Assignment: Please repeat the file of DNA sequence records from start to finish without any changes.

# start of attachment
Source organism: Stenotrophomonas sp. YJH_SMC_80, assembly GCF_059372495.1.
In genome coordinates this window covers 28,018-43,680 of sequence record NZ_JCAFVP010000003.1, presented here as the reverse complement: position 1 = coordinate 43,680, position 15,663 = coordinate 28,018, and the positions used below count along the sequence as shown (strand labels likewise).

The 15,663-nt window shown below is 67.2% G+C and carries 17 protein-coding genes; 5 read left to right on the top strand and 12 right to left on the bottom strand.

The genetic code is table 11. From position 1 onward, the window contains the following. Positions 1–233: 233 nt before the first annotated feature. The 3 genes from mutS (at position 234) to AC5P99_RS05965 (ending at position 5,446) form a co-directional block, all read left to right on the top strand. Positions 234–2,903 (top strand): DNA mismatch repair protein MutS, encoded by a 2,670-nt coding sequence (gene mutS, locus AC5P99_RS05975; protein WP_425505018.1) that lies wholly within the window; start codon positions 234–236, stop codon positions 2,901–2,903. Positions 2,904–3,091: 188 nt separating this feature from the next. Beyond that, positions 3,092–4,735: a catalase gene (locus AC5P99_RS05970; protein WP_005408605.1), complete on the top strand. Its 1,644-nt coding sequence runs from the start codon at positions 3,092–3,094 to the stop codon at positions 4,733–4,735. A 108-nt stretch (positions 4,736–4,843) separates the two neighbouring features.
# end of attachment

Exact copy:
Source organism: Stenotrophomonas sp. YJH_SMC_80, assembly GCF_059372495.1.
In genome coordinates this window covers 28,018-43,680 of sequence record NZ_JCAFVP010000003.1, presented here as the reverse complement: position 1 = coordinate 43,680, position 15,663 = coordinate 28,018, and the positions used below count along the sequence as shown (strand labels likewise).

The 15,663-nt window shown below is 67.2% G+C and carries 17 protein-coding genes; 5 read left to right on the top strand and 12 right to left on the bottom strand.

The genetic code is table 11. From position 1 onward, the window contains the following. Positions 1–233: 233 nt before the first annotated feature. The 3 genes from mutS (at position 234) to AC5P99_RS05965 (ending at position 5,446) form a co-directional block, all read left to right on the top strand. Positions 234–2,903 (top strand): DNA mismatch repair protein MutS, encoded by a 2,670-nt coding sequence (gene mutS, locus AC5P99_RS05975; protein WP_425505018.1) that lies wholly within the window; start codon positions 234–236, stop codon positions 2,901–2,903. Positions 2,904–3,091: 188 nt separating this feature from the next. Beyond that, positions 3,092–4,735: a catalase gene (locus AC5P99_RS05970; protein WP_005408605.1), complete on the top strand. Its 1,644-nt coding sequence runs from the start codon at positions 3,092–3,094 to the stop codon at positions 4,733–4,735. A 108-nt stretch (positions 4,736–4,843) separates the two neighbouring features.